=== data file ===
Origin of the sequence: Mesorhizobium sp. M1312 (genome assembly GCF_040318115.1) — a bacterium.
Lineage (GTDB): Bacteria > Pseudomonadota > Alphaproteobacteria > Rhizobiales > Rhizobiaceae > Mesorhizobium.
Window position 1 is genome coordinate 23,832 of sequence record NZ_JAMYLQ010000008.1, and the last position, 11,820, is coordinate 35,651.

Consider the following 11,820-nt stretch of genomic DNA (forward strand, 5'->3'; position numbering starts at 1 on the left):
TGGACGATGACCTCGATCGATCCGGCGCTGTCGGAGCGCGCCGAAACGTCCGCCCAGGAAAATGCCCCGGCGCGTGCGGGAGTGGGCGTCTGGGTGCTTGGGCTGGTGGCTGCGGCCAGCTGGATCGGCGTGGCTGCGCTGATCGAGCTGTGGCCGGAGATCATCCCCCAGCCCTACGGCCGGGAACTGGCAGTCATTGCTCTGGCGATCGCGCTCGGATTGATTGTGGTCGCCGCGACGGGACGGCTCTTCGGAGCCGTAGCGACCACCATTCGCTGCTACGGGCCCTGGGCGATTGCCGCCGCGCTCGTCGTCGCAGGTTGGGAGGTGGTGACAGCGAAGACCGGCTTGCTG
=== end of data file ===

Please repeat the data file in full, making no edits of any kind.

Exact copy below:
Origin of the sequence: Mesorhizobium sp. M1312 (genome assembly GCF_040318115.1) — a bacterium.
Lineage (GTDB): Bacteria > Pseudomonadota > Alphaproteobacteria > Rhizobiales > Rhizobiaceae > Mesorhizobium.
Window position 1 is genome coordinate 23,832 of sequence record NZ_JAMYLQ010000008.1, and the last position, 11,820, is coordinate 35,651.

Consider the following 11,820-nt stretch of genomic DNA (forward strand, 5'->3'; position numbering starts at 1 on the left):
TGGACGATGACCTCGATCGATCCGGCGCTGTCGGAGCGCGCCGAAACGTCCGCCCAGGAAAATGCCCCGGCGCGTGCGGGAGTGGGCGTCTGGGTGCTTGGGCTGGTGGCTGCGGCCAGCTGGATCGGCGTGGCTGCGCTGATCGAGCTGTGGCCGGAGATCATCCCCCAGCCCTACGGCCGGGAACTGGCAGTCATTGCTCTGGCGATCGCGCTCGGATTGATTGTGGTCGCCGCGACGGGACGGCTCTTCGGAGCCGTAGCGACCACCATTCGCTGCTACGGGCCCTGGGCGATTGCCGCCGCGCTCGTCGTCGCAGGTTGGGAGGTGGTGACAGCGAAGACCGGCTTGCTG